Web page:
Often, the space allowed is not enough to provide thorough information, so don’t be afraid to write “see attached” if you need more room to describe the accident including alternate explanations of what did or didn’t occur.

2 - Recorded Statements from Injured Employee and Witnesses

First, make sure you understand the laws in your state regarding recorded statements and that you follow those guidelines. Then you want to obtain as much detail as possible. You should ask questions about:

  • The claimant’s background information such as date of birth, education, work history, etc.
  • The claimant’s prior medical history including surgical history, car accidents, chemical and substance abuse treatment, mental health, etc.
  • Potential interveners such as public assistance, veterans' benefits, unemployment compensation and history, etc.
  • Working environment at the time of the injury such as the claimant’s manager or supervisor, work duties, wage history, verbal and written reprimands, etc.
  • Detailed information about the injury such as a description of injury, immediate injury symptoms, post-injury symptoms, etc.

To help avoid questions regarding the admissibility of the recordings, make sure that the employee reviews and signs a transcribed copy of the statement.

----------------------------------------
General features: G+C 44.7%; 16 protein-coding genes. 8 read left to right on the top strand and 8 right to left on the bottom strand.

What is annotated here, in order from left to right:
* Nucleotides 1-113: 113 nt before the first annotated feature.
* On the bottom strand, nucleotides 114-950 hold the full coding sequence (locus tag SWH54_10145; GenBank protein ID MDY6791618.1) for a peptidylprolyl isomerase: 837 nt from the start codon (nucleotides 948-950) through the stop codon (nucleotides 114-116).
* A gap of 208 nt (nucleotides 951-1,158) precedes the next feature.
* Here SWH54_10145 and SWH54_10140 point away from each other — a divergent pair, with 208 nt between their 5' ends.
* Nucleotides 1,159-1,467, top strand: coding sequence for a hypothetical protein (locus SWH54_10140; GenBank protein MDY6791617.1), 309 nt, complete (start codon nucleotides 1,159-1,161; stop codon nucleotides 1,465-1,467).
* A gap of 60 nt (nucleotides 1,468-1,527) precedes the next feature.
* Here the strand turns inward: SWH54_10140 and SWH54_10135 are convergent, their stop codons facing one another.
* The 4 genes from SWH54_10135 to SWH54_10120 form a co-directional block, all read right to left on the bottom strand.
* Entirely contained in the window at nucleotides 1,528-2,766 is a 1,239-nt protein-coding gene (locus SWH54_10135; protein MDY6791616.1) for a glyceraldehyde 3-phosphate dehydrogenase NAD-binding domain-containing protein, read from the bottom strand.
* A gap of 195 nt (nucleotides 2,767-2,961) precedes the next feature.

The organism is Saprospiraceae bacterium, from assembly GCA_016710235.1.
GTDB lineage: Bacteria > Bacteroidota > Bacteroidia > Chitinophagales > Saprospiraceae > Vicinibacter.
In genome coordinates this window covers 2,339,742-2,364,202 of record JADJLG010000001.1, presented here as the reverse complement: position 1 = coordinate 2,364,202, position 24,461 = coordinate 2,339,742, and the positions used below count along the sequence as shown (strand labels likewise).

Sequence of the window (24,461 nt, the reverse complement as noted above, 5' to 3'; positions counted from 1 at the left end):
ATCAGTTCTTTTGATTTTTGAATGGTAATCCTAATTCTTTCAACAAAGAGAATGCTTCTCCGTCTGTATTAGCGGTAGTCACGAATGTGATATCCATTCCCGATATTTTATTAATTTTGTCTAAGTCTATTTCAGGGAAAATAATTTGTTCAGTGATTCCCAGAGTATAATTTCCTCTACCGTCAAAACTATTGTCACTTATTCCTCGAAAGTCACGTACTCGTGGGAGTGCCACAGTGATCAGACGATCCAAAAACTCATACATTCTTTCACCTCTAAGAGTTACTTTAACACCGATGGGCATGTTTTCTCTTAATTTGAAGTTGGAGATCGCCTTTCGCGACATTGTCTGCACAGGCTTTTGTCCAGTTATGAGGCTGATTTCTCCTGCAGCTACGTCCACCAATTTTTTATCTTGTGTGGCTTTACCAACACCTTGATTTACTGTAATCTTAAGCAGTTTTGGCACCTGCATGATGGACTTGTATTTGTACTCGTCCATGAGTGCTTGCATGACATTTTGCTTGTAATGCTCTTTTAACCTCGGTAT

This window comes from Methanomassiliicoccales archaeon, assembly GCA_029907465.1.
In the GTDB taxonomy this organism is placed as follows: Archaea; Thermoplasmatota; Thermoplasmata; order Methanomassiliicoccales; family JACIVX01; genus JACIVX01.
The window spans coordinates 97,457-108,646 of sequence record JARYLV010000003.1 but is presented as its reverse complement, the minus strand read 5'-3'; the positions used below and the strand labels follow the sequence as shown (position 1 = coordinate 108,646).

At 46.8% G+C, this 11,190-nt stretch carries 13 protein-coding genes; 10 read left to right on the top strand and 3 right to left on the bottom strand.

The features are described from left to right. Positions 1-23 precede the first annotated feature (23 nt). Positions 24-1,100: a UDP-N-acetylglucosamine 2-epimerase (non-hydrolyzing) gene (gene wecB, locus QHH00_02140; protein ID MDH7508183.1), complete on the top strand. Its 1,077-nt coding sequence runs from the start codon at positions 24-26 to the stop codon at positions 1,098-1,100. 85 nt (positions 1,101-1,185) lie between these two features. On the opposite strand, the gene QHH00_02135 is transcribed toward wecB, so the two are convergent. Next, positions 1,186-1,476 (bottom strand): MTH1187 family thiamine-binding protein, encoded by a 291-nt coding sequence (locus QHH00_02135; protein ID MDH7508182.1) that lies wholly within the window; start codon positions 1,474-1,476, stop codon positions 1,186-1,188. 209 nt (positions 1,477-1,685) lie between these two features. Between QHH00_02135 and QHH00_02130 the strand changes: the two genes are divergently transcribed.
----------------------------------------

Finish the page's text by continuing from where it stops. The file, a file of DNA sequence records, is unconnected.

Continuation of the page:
3 – WC Documentation

There are several documents available to you as you delve into a workers’ compensation claim investigation including the following:

  • Medical records and authorizations to discover prior injuries or conditions.
  • Industrial Commission records – Most states keep WC records on file with whatever state agency is responsible for overseeing the WC act. Although you will probably need to get authorization to obtain these records, they can contain a great deal of information about an employee’s prior medical history.
  • Central Index Bureau Records (CIB) or ISO report - Although these reports may not be admissible, they can provide information about prior insurance-related claims made by the injured employee that can lead to other information that is admissible

A thorough Workers Compensation claim investigation takes time and effort but can save you thousands of dollars and reduce your insurance costs. Follow these 3 tips to make the process go more smoothly and lead to quicker and more successful Workers Comp claim resolutions.

 

Save Big on Workers Compensation Insurance!

Contact us for all your PA workers compensation insurance needs.Workers comp insurance can be more affordable than you think!

To learn how you can save big on Workers Compensation Insurance, give the independent experts American Insuring Group a call at (800) 947-1270 or (610) 775-3848 or contact us online.

Tags: Workers Compensation Insurance, workers comp costs, Commercial Insurance

Contractor Insurance and the Main Cause of Construction Injuries

Posted by David Ross on Sun, Jan 20, 2019

How to avoid the main cause of injury in construction, and lower your contractor insurance costThis is the final blog post addressing what OSHA has labeled the “fatal four.” The fatal four are four hazards that are responsible for 63.7% of all construction worker deaths.